"My research interests are amphibians, one of the lesser studied groups of animals within my country. With EFN support for my PhD from the University of Kisangani in Democratic Republic of the Congo, I will further my research on the diversity and distribution of amphibians within the northeastern and central Congo Basin. This work will provide a strong baseline for amphibian diversity and occurrence of little known species, likely including the detection of undescribed taxa and new species. After the completion of my PhD, I aim to lead local research on the ecology of amphibians and related fields."
"Support from EFN for my PhD from Murdoch University in Australia is helping me to fulfill my dream of contributing to conservation in Bhutan. My research evaluating the effectiveness of the management of Bhutan’s protected areas will contribute to generating empirical evidence supporting strengthening good governance and effective management of these areas. Besides this, it is an opportunity to build capacity for emerging professionals like me, which will bridge the information gap in this area."
"This fellowship will help me achieve my goal of becoming a forest ecology expert. I’m interested in understanding measures that promote forest conservation, climate change mitigation, and poverty alleviation, and believe carbon trading is one potential solution for all. My proposed PhD research focuses on understanding carbon dynamics, land use and land cover change activities, and the socio-economic factors driving this change in the forest. My findings will help close the existing knowledge gaps in carbon storage potential of our forests and will increase the chances of the forest to be considered for carbon trading under the UN-REDD+ programme."
"As Kenya embraces blue economy, inclusion of gender perspectives is necessary. I am thankful to EFN for supporting my PhD research from the University of Dar es Salaam in Tanzania. I’m working to answer the outstanding question of how mangroves systems are key in the resilience of peri urban livelihoods dependent on blue economy in coastal Kenya. A better understanding of varied gender positions, contributions, and how their role within an ecosystem-based management approach will inform future fisheries and conservation policy strategies."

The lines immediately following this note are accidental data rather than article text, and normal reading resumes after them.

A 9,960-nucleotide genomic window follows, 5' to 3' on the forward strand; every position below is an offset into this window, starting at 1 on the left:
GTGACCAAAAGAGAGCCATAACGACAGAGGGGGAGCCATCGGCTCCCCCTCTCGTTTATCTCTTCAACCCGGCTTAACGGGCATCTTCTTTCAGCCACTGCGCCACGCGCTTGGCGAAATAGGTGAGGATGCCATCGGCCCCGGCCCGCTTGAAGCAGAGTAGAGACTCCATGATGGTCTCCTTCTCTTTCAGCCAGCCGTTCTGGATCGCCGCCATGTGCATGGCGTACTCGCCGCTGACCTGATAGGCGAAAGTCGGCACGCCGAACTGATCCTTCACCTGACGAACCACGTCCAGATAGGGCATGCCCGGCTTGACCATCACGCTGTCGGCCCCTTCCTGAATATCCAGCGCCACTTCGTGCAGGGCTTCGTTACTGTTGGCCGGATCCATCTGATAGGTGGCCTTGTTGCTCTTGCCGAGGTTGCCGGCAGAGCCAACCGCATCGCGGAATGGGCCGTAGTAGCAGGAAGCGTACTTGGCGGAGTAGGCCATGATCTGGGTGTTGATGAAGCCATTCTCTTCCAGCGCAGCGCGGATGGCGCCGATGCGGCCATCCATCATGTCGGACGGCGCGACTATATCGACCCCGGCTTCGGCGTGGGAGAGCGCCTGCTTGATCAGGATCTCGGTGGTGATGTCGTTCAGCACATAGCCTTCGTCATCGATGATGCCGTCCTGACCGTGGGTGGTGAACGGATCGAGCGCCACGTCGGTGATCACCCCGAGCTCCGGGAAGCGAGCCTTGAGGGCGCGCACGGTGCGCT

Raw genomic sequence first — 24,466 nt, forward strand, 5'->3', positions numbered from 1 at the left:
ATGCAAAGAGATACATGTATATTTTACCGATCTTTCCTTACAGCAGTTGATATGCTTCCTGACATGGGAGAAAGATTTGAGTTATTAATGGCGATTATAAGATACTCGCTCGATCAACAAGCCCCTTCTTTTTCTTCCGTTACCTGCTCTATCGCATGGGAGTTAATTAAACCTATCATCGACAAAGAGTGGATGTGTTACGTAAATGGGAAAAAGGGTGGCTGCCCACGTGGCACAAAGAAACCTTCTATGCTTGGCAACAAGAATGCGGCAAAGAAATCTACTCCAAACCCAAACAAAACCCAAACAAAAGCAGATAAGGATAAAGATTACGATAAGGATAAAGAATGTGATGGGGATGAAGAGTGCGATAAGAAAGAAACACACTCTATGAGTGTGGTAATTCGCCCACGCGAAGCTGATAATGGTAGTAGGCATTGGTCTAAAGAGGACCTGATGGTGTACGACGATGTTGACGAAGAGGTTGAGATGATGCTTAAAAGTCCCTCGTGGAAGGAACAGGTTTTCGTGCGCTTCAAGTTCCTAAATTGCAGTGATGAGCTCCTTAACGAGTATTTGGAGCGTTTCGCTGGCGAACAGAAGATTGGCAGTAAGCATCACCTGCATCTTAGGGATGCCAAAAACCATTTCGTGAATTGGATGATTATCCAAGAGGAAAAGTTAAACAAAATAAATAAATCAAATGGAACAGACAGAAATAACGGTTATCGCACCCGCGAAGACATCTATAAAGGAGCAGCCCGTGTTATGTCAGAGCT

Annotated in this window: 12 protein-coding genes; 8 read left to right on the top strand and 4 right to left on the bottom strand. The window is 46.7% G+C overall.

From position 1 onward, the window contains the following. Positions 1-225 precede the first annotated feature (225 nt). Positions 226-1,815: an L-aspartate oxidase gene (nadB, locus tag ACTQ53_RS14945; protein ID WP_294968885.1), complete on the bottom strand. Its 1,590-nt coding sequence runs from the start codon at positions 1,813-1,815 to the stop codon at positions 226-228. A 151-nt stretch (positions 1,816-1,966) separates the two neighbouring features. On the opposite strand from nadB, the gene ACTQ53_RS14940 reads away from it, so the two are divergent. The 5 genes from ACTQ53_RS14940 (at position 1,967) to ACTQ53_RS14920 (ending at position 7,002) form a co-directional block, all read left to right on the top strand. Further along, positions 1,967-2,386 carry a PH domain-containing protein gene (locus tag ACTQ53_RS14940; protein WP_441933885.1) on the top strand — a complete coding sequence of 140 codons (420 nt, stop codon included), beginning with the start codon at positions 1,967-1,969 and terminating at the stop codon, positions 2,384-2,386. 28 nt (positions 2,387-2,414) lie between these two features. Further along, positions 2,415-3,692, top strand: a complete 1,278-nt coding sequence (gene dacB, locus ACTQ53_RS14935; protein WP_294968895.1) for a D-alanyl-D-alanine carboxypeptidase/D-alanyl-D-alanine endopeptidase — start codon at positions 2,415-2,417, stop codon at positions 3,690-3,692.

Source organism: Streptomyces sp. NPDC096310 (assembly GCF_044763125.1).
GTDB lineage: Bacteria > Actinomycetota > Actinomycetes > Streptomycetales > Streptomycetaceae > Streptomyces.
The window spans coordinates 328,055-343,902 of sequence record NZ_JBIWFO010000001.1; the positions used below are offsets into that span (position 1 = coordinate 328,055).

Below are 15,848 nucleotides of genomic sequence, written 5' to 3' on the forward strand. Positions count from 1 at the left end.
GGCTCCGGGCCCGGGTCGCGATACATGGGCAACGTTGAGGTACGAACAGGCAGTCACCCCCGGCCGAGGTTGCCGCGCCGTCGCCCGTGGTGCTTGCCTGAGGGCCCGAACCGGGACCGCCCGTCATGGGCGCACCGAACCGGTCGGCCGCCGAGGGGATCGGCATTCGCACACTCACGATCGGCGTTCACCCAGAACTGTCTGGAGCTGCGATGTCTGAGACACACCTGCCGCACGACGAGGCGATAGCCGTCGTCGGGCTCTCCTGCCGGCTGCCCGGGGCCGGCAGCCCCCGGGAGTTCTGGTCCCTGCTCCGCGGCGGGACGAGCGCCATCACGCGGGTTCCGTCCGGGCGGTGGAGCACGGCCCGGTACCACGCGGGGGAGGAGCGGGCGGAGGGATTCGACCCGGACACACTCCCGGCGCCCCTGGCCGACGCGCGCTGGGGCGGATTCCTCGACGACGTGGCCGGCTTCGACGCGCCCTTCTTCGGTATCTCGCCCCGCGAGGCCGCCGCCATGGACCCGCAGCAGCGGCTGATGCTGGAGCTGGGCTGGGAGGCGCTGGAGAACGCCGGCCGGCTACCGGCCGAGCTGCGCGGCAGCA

"EFN support has given me the opportunity to pursue a PhD in ecology and biodiversity from the University of Antananarivo in Madagascar and further my university career. My PhD research will focus on the ecology of the gray headed brown lemur. This species is one of the most endangered species of lemurs with just three remaining narrow habitats and fewer than 1000 individuals."
"As a Malagasy woman, my ability to serve in a leadership role was hampered by an inequitable consideration of women in conservation business. Thanks to this fellowship, I will be able to leverage my experience, exposure to new ideas, and formal status to serve as an upper-level woman leader in blue economy initiatives in Africa. As a leader, I plan to promote gender equity in marine conservation studies so that female students from coastal, remote communities can study their neighboring environments."
"EFN funding is fundamental in the development of my PhD from Texas Tech in the United States. My research in Colombia is focused on the conservation of the Lowland Tapir in the Orinoquia region. I am dedicated to understanding the ecological dynamics of tapirs through the study and understanding of metapopulations. Additionally, I am identifying key areas for tapirs' conservation, prioritizing areas to be restored, and generating biological corridors and a connectivity network that will allow me to make predictions about the future of the species not only in Colombia but also in South America."
"I’ve been researching whale sharks for 7 years, working closely with fishing communities, and collaborating with the government to improve the management of this vulnerable species. Now, I’m eager to keep learning and contributing to the scientific community to fill the gaps in whale shark life history. This fellowship will help me complete my master's degree in marine biological resources, in the Erasmus program, IMBRSea. I’m eager to improve my education and hope my future research can help us understand the interactions whale sharks have with different types of fishing and ultimately, give the government a better conservation approach."
"EFN is supporting my PhD in Wildlife Ecology and Conservation from the University of Florida in the United States. My planned research aims to update the existing information about the Galapagos grouper fishery and to seek innovative sources of income for the small local fishers there. These economic alternatives will promote men's and women's participation in the local market as key actors of the Galapagos conservation under a participatory, ecosystem-based fisheries management scheme."